It is unacceptable to repeat the lies of the police socialists who, in unison with the Kremlin media, frighten workers with the threat of the “Orange Leprosy.” The struggle for political, cultural and environmental rights is not, and strictly speaking, never has been, the prerogative of the liberal bourgeoisie. On the contrary, it was the inclusion of the broad proletarian masses in the struggle for democracy beginning in the middle of the 19th century that ensured such popular conquests as universal suffrage, freedom of conscience, the rights of women and youth, and national equality. Under the onslaught of the workers and left forces of different countries, the most reactionary monarchies collapsed, and the colonial system was destroyed. It is impossible to erase from history the communists’ feats in the struggle against fascist and military-police regimes.

Our Russian predecessors never shied away from the struggle for democracy. It was through the efforts of the Russian workers in February 1917 that tsarism was defeated. It was the communists who formed the core of the resistance to the destruction of constitutional rights and democratic institutions in September-October 1993.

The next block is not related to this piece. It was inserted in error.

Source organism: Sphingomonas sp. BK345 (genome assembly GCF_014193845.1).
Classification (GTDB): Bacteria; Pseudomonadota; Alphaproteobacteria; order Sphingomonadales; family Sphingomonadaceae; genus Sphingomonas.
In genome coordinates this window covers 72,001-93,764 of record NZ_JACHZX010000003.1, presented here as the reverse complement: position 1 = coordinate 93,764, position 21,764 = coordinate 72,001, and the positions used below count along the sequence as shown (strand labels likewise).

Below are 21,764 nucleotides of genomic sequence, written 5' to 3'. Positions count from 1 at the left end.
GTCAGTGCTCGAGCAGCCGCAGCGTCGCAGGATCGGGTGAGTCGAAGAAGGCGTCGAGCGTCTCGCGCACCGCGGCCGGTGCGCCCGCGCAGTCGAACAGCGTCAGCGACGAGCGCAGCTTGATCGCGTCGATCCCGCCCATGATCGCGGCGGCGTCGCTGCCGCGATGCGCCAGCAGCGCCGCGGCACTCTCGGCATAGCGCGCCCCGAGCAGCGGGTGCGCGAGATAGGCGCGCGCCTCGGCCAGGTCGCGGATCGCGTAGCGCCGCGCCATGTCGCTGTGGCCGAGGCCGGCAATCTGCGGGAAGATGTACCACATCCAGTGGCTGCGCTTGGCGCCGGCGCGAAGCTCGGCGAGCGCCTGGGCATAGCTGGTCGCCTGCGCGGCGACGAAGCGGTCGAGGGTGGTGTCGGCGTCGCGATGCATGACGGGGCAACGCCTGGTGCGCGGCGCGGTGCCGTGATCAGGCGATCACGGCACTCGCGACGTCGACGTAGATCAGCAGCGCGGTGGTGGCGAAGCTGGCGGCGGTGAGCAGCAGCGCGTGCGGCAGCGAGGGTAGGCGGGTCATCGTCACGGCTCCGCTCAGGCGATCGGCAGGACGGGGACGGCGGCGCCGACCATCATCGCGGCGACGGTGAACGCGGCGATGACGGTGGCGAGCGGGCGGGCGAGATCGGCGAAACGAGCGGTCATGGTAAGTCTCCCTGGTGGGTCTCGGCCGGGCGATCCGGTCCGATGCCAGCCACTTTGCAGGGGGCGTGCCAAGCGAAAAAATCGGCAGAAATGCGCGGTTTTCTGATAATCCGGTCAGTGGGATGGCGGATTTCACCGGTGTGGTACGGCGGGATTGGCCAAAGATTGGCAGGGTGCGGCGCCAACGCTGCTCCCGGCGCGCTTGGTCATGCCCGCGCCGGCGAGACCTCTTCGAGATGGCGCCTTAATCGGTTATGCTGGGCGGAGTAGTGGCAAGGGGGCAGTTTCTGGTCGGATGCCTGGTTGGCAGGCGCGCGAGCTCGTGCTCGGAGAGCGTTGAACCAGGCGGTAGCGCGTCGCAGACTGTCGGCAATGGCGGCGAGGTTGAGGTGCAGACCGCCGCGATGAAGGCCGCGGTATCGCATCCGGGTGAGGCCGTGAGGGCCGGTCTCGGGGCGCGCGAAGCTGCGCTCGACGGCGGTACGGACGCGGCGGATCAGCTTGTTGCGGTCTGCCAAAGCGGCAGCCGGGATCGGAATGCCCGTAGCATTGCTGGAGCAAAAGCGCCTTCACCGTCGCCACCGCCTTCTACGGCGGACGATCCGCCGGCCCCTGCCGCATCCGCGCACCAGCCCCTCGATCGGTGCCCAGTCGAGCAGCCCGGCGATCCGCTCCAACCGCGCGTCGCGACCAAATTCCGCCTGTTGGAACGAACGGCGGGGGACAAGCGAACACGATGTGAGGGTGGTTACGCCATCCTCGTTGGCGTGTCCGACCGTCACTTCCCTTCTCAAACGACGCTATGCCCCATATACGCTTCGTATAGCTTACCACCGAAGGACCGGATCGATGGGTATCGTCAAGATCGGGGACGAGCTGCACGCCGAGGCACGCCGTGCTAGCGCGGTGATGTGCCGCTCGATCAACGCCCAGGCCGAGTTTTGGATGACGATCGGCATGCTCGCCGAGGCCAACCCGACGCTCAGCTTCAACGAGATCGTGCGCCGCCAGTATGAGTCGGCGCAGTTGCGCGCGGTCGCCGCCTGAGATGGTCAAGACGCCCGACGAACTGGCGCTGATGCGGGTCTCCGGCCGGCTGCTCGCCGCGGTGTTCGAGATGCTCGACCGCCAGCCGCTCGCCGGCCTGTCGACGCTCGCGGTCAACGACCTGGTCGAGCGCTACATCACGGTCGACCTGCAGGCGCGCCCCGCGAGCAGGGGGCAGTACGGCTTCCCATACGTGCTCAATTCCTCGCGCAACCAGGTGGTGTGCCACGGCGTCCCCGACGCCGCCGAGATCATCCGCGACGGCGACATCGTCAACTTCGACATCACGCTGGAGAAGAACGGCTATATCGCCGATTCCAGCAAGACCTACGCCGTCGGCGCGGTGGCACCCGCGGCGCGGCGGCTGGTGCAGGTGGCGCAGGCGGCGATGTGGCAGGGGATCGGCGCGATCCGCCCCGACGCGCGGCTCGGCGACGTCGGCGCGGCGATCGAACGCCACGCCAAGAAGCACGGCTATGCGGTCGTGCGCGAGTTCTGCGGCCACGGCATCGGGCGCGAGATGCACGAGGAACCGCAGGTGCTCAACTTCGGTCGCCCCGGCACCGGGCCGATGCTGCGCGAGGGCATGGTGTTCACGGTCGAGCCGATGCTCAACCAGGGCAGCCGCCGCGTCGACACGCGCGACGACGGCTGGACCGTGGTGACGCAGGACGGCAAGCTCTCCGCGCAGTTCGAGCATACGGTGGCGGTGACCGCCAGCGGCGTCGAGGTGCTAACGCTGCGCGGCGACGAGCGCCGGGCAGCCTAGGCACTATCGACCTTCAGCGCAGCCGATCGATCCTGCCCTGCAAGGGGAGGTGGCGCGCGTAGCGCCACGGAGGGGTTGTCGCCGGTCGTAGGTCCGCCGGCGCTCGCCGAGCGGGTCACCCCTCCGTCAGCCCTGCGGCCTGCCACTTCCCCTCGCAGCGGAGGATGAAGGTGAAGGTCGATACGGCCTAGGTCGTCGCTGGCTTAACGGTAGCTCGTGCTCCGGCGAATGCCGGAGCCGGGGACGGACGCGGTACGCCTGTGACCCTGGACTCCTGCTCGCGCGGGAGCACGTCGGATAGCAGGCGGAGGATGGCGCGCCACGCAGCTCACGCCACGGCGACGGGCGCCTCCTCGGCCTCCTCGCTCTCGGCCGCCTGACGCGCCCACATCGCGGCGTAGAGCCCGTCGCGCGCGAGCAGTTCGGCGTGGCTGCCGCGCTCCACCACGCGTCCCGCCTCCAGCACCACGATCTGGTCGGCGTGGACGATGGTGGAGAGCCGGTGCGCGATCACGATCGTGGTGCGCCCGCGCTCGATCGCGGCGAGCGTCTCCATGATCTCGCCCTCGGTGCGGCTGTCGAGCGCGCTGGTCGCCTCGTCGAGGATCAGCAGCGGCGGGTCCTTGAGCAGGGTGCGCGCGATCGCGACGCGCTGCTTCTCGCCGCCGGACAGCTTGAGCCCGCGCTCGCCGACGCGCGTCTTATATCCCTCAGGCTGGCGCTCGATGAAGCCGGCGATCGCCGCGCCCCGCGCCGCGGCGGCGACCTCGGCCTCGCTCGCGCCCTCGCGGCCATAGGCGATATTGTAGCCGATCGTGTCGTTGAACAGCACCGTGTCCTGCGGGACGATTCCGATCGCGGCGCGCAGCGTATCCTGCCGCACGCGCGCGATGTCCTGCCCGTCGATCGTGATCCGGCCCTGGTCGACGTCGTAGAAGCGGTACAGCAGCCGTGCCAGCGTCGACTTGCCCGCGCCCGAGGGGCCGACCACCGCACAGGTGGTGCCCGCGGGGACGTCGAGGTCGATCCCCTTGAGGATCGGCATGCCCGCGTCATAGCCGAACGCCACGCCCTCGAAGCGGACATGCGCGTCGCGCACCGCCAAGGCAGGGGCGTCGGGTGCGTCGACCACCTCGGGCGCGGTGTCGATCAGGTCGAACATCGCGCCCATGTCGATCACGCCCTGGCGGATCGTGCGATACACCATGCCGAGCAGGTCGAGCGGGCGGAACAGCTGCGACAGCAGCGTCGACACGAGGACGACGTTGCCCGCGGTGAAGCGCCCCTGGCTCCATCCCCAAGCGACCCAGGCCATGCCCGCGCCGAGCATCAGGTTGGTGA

The communists of the 21st century, if they do not want to be thrown to the sidelines of history, if they do not want the liberal opposition to lead the protests, if they do not want the proletariat turned into a simple appendage of bourgeois democracy, must accept the challenge posed by the latest political crisis in the country. As correctly noted in the resolution of the Third Congress of the OKP, “any communist, Marxist, anti-capitalist propaganda or other political action is such if they expose the main executor of the dirty repertoire of capitalism — the current regime of the Russian Federation.”

Based on this, the United Communist Party cannot stand aloof from the ongoing protests caused by the criminal activity of the authorities in preparation for the elections on September 8, 2019.

It is the duty of communists to use any and all occasions of open political action of the people to put forward truly radical democratic demands, to develop the self-consciousness of the working people, to organize them during such actions into an independent force that inextricably links the struggle for democracy with the revolutionary socialist perspective.

Moscow, August 6, 2019


Come to a rally against electoral fraud, repression and police lawlessness! Stand up under the Red Banners! Moscow, Sakharov Avenue, August 10, 2:00 p.m.


Translated by Greg Butterfield